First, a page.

Local Interest

Scotch thistle (also known as Cotton thistle, Heraldic thistle, Scotch cotton thistle (Onopordum acanthium L.), introduced into the United States from Eurasia as an ornamental plant in the 1800s, is a non-native biennial forb from the sunflower family, but it can behave as an annual or short-lived perennial.

By Gary Stone, Extension Educator, Panhandle Extension District

Early Detection and Rapid Response (EDRR) is a concept to identify potentially invasive species prior to or just as the establishment of the invasive is taking place.  An Integrated Pest Management plan (IPM) can be developed to manage, contain and eradicate the invasive species before it can spread further.  This will avoid costly, long-term control efforts.

The devastation Nebraska has experienced these past few months is unimaginable. Communities and people’s lives have changed forever. Though not the highest priority, one item that should be addressed in the near future is the chance that invasive plants may show up in areas that have never had them before.

Nebraska Extension will be offering the ServSafe® Manager Training Program for food service managers and employees May 29-30, 2019 from 9:00 A.M.-5:00 P.M. at the Panhandle Research and Extension Center, Bluestem Room, 4502 Ave I, Scottsbluff. 

Registrations are due by May 10, 2019. Find the registration form and more information at https://extension.unl.edu/statewide/northernpanhandle/ or contact Nebraska Extension at 308-432-3373 or Jamie Goffena at jgoffena2@unl.edu.

By Dave Ostdiek, Communications Associate
UNL Panhandle Research and Extension Center

As a growing population competes for available freshwater supplies, depletion of groundwater aquifers will be a growing challenge to water policy managers in the United States. Adopting policies to address this issue is a matter of understanding the causes and the local hydrology, then choosing a policy that fits water-management goals.

These are some of the lessons that emerge from a recent issue paper published by a national science policy group. The paper is based partly on experience and expertise from western Nebraska. It highlights a case study of what happened in the Panhandle when over-development caused aquifer depletion along a stream.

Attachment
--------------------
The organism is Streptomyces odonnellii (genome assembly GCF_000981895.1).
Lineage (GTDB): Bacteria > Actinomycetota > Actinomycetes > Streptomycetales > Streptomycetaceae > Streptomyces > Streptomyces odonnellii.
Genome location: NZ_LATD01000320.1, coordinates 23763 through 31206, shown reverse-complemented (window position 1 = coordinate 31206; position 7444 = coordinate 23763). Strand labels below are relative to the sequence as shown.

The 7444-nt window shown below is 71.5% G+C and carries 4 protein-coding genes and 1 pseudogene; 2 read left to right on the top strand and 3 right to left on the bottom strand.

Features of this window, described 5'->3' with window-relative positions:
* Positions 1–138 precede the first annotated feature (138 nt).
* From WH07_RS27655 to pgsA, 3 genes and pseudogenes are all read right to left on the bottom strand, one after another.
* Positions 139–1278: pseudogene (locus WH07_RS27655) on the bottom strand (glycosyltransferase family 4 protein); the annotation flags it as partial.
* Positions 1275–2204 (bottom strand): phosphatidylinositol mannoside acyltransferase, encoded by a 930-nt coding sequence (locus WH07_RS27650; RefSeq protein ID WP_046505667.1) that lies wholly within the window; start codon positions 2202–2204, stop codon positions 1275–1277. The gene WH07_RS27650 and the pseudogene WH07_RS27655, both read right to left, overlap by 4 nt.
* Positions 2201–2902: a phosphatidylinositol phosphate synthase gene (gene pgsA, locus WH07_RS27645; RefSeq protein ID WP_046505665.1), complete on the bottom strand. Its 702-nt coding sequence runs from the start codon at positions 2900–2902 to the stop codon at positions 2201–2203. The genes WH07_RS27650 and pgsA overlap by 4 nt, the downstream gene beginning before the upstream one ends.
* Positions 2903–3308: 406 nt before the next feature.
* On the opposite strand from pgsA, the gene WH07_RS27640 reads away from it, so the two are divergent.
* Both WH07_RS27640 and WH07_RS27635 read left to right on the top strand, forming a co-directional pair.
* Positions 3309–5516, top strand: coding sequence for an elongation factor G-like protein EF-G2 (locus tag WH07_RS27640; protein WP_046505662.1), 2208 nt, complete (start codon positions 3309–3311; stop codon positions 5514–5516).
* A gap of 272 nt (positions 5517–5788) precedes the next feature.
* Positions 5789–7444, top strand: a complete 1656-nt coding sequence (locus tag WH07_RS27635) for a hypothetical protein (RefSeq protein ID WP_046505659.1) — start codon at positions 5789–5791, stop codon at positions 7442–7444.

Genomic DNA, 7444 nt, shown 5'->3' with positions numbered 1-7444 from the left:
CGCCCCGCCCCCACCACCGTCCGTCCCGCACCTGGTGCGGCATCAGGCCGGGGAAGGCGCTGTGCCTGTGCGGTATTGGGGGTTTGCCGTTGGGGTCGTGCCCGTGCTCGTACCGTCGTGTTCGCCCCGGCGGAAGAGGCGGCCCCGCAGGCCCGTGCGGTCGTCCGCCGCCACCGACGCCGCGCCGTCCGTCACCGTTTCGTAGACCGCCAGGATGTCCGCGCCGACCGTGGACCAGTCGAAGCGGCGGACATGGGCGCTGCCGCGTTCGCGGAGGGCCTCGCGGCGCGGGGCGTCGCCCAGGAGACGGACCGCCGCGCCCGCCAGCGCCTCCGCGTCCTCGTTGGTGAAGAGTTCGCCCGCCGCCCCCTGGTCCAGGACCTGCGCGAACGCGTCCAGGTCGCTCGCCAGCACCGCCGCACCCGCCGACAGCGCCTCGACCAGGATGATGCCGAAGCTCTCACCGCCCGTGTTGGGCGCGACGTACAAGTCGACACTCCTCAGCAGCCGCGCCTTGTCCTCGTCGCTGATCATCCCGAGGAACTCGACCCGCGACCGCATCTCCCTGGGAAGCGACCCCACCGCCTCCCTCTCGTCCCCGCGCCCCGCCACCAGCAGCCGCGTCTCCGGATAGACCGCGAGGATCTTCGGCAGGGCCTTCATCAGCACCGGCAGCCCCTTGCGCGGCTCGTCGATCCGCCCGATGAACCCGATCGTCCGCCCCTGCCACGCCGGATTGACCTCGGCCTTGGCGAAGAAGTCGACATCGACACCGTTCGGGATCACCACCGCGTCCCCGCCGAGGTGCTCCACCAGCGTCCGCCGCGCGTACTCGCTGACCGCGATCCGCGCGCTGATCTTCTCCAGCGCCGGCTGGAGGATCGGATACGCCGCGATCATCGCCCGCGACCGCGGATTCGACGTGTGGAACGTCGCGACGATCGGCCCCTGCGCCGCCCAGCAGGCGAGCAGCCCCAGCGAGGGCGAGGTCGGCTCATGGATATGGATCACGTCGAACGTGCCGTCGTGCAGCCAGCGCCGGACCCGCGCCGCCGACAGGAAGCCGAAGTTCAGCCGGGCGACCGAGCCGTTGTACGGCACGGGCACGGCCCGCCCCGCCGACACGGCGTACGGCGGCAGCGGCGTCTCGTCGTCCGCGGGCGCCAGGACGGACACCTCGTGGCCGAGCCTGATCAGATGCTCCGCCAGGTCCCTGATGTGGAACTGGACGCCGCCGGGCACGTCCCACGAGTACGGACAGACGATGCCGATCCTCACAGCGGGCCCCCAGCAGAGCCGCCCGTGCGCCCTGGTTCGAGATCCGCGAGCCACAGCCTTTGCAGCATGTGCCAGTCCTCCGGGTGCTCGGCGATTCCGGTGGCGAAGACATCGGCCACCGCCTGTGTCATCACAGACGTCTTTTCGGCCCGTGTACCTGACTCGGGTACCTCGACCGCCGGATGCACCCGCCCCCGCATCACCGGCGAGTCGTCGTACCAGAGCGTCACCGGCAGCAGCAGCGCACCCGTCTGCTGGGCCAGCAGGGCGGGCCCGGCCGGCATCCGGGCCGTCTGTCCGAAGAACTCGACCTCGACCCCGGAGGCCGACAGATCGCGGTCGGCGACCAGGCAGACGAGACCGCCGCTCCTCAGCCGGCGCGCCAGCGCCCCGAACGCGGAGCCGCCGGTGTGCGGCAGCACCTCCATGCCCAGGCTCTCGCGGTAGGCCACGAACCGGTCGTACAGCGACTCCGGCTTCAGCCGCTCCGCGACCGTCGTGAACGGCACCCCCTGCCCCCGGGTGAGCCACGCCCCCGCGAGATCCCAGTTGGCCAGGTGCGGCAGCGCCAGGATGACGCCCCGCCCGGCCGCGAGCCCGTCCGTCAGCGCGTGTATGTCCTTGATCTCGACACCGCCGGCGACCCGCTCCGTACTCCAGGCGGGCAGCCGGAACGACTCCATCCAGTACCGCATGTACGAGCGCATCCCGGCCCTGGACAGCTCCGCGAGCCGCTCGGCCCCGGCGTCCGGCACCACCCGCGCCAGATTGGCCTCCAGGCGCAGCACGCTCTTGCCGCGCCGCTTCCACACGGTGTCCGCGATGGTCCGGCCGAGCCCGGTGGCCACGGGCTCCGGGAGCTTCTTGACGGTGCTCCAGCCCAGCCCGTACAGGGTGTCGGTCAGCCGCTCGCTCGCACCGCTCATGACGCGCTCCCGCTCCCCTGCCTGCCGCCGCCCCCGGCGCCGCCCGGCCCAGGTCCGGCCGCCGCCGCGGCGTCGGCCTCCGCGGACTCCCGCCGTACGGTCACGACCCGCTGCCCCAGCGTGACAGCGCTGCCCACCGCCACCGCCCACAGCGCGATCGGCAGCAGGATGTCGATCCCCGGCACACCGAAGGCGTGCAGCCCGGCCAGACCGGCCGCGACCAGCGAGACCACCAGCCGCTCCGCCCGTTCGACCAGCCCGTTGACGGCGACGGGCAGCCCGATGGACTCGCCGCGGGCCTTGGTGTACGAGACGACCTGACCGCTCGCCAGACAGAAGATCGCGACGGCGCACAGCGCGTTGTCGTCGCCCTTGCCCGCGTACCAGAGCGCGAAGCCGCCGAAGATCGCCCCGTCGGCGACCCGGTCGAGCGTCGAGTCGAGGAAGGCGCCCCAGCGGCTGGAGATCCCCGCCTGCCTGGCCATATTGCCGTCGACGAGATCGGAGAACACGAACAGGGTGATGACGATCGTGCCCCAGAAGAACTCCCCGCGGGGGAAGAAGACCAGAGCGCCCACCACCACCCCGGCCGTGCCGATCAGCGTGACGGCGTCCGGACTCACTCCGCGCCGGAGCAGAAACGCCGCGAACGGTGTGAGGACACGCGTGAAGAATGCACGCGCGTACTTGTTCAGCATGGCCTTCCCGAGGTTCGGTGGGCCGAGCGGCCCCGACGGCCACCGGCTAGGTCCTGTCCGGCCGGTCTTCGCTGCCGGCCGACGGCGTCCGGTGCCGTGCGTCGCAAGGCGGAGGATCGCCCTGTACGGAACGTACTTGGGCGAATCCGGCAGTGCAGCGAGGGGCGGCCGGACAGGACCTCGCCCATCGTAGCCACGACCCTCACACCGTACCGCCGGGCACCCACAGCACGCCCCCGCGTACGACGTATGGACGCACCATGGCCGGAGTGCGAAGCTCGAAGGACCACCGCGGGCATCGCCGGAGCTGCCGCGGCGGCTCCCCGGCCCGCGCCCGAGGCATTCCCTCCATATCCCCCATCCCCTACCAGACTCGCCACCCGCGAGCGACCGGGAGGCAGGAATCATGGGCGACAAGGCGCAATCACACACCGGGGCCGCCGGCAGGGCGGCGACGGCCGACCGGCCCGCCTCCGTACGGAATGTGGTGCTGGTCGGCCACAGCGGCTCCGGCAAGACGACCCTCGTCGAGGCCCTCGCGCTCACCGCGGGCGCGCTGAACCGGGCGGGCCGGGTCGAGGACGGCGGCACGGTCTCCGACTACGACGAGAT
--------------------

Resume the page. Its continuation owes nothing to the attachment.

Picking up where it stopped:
A free webinar will be offered April 23 via the web for farm and ranch families. The webinar will take place at noon (CST) and can be accessed at go.unl.edu/farmstresswebinar. Wellness in Tough Times will be presented by Nebraska Extension Educators Glennis McClure and Brandy VanDeWalle starting at 12:00 p.m. (CST). This free webinar is available for farm and ranch families to participate and will provide strategies for dealing with the stress of farming or ranching in today’s difficult economic environment.

By Gary Stone, Extension Educator, Panhandle Extension District

Early Detection and Rapid Response (EDRR) is a concept to identify potential invasive species prior to or just as the establishment of the invasive is taking place. An Integrated Pest Management plan (IPM) can be developed to manage, contain and eradicate the invasive species before it can spread further.  This will avoid costly, long-term control efforts.

A native species that has become a major problem in Panhandle and Sandhills rangeland is Marestail or Horseweed, a native annual forb also known as Canadian horseweed and Canada fleabane.  

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